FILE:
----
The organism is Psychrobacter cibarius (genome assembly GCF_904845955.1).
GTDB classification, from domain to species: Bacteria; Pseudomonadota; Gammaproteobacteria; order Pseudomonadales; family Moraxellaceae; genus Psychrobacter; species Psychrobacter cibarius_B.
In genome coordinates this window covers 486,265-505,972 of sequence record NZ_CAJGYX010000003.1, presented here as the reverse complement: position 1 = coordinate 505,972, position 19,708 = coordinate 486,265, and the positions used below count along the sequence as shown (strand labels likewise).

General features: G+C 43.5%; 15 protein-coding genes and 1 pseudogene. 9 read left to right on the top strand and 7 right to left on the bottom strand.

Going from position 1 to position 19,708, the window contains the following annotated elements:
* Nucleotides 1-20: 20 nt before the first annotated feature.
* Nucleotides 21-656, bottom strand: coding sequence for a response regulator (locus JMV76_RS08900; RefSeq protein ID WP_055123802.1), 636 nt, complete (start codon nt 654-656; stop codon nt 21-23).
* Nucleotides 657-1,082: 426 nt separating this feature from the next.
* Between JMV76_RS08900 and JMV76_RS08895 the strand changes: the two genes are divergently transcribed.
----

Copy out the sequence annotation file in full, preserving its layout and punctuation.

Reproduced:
The organism is Psychrobacter cibarius (genome assembly GCF_904845955.1).
GTDB classification, from domain to species: Bacteria; Pseudomonadota; Gammaproteobacteria; order Pseudomonadales; family Moraxellaceae; genus Psychrobacter; species Psychrobacter cibarius_B.
In genome coordinates this window covers 486,265-505,972 of sequence record NZ_CAJGYX010000003.1, presented here as the reverse complement: position 1 = coordinate 505,972, position 19,708 = coordinate 486,265, and the positions used below count along the sequence as shown (strand labels likewise).

General features: G+C 43.5%; 15 protein-coding genes and 1 pseudogene. 9 read left to right on the top strand and 7 right to left on the bottom strand.

Going from position 1 to position 19,708, the window contains the following annotated elements:
* Nucleotides 1-20: 20 nt before the first annotated feature.
* Nucleotides 21-656, bottom strand: coding sequence for a response regulator (locus JMV76_RS08900; RefSeq protein ID WP_055123802.1), 636 nt, complete (start codon nt 654-656; stop codon nt 21-23).
* Nucleotides 657-1,082: 426 nt separating this feature from the next.
* Between JMV76_RS08900 and JMV76_RS08895 the strand changes: the two genes are divergently transcribed.